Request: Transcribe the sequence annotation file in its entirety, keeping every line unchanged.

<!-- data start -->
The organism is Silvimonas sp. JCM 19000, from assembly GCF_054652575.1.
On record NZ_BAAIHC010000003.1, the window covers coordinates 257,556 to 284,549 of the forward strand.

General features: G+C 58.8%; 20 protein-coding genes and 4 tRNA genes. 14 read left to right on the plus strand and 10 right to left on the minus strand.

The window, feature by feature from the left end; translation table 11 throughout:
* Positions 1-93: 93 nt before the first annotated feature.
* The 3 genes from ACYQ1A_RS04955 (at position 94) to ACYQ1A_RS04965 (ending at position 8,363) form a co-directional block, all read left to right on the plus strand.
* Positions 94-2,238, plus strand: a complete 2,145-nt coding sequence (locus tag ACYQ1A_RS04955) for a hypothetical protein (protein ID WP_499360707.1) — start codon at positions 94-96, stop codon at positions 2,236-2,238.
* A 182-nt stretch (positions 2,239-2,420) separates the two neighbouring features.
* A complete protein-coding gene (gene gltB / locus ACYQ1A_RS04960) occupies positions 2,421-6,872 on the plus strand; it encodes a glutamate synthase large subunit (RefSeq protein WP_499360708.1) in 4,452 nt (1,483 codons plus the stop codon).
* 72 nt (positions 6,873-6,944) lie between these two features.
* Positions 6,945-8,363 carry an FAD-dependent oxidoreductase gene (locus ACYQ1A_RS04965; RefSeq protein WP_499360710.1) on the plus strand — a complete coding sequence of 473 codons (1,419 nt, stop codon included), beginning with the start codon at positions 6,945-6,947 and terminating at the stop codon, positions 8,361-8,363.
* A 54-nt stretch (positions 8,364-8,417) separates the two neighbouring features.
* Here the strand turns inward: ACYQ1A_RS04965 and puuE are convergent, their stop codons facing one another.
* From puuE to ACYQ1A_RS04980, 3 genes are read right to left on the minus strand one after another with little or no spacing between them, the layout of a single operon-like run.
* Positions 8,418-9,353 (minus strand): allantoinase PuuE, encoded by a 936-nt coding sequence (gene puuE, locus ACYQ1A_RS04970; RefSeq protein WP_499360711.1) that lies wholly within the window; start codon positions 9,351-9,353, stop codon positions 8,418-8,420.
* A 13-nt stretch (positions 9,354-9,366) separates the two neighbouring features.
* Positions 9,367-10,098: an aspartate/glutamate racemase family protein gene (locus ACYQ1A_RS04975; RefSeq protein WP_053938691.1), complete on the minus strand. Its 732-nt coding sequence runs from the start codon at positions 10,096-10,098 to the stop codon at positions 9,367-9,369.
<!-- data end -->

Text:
The organism is Silvimonas sp. JCM 19000, from assembly GCF_054652575.1.
On record NZ_BAAIHC010000003.1, the window covers coordinates 257,556 to 284,549 of the forward strand.

General features: G+C 58.8%; 20 protein-coding genes and 4 tRNA genes. 14 read left to right on the plus strand and 10 right to left on the minus strand.

The window, feature by feature from the left end; translation table 11 throughout:
* Positions 1-93: 93 nt before the first annotated feature.
* The 3 genes from ACYQ1A_RS04955 (at position 94) to ACYQ1A_RS04965 (ending at position 8,363) form a co-directional block, all read left to right on the plus strand.
* Positions 94-2,238, plus strand: a complete 2,145-nt coding sequence (locus tag ACYQ1A_RS04955) for a hypothetical protein (protein ID WP_499360707.1) — start codon at positions 94-96, stop codon at positions 2,236-2,238.
* A 182-nt stretch (positions 2,239-2,420) separates the two neighbouring features.
* A complete protein-coding gene (gene gltB / locus ACYQ1A_RS04960) occupies positions 2,421-6,872 on the plus strand; it encodes a glutamate synthase large subunit (RefSeq protein WP_499360708.1) in 4,452 nt (1,483 codons plus the stop codon).
* 72 nt (positions 6,873-6,944) lie between these two features.
* Positions 6,945-8,363 carry an FAD-dependent oxidoreductase gene (locus ACYQ1A_RS04965; RefSeq protein WP_499360710.1) on the plus strand — a complete coding sequence of 473 codons (1,419 nt, stop codon included), beginning with the start codon at positions 6,945-6,947 and terminating at the stop codon, positions 8,361-8,363.
* A 54-nt stretch (positions 8,364-8,417) separates the two neighbouring features.
* Here the strand turns inward: ACYQ1A_RS04965 and puuE are convergent, their stop codons facing one another.
* From puuE to ACYQ1A_RS04980, 3 genes are read right to left on the minus strand one after another with little or no spacing between them, the layout of a single operon-like run.
* Positions 8,418-9,353 (minus strand): allantoinase PuuE, encoded by a 936-nt coding sequence (gene puuE, locus ACYQ1A_RS04970; RefSeq protein WP_499360711.1) that lies wholly within the window; start codon positions 9,351-9,353, stop codon positions 8,418-8,420.
* A 13-nt stretch (positions 9,354-9,366) separates the two neighbouring features.
* Positions 9,367-10,098: an aspartate/glutamate racemase family protein gene (locus ACYQ1A_RS04975; RefSeq protein WP_053938691.1), complete on the minus strand. Its 732-nt coding sequence runs from the start codon at positions 10,096-10,098 to the stop codon at positions 9,367-9,369.